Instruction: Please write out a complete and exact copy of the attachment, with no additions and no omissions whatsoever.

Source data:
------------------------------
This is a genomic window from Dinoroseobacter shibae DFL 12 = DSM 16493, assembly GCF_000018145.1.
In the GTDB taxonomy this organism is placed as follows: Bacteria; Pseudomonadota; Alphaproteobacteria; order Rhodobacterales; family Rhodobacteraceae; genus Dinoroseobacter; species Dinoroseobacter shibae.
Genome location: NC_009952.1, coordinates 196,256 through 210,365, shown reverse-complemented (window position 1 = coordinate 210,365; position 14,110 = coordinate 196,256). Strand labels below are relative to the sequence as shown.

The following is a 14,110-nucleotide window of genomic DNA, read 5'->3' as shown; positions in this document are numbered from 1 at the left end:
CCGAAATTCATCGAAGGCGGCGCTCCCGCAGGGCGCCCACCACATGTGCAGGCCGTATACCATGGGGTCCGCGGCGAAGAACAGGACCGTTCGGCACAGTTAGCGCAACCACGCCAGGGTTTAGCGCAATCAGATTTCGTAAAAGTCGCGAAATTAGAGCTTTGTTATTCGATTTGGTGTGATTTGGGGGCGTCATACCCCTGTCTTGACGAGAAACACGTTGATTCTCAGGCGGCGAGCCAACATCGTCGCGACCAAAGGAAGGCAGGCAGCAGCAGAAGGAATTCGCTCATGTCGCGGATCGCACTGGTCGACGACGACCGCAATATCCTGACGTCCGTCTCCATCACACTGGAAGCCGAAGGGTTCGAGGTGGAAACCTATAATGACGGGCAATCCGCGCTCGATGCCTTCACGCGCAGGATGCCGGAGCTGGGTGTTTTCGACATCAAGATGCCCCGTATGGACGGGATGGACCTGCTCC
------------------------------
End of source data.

This is a genomic window from Dinoroseobacter shibae DFL 12 = DSM 16493, assembly GCF_000018145.1.
In the GTDB taxonomy this organism is placed as follows: Bacteria; Pseudomonadota; Alphaproteobacteria; order Rhodobacterales; family Rhodobacteraceae; genus Dinoroseobacter; species Dinoroseobacter shibae.
Genome location: NC_009952.1, coordinates 196,256 through 210,365, shown reverse-complemented (window position 1 = coordinate 210,365; position 14,110 = coordinate 196,256). Strand labels below are relative to the sequence as shown.

The following is a 14,110-nucleotide window of genomic DNA, read 5'->3' as shown; positions in this document are numbered from 1 at the left end:
CCGAAATTCATCGAAGGCGGCGCTCCCGCAGGGCGCCCACCACATGTGCAGGCCGTATACCATGGGGTCCGCGGCGAAGAACAGGACCGTTCGGCACAGTTAGCGCAACCACGCCAGGGTTTAGCGCAATCAGATTTCGTAAAAGTCGCGAAATTAGAGCTTTGTTATTCGATTTGGTGTGATTTGGGGGCGTCATACCCCTGTCTTGACGAGAAACACGTTGATTCTCAGGCGGCGAGCCAACATCGTCGCGACCAAAGGAAGGCAGGCAGCAGCAGAAGGAATTCGCTCATGTCGCGGATCGCACTGGTCGACGACGACCGCAATATCCTGACGTCCGTCTCCATCACACTGGAAGCCGAAGGGTTCGAGGTGGAAACCTATAATGACGGGCAATCCGCGCTCGATGCCTTCACGCGCAGGATGCCGGAGCTGGGTGTTTTCGACATCAAGATGCCCCGTATGGACGGGATGGACCTGCTCC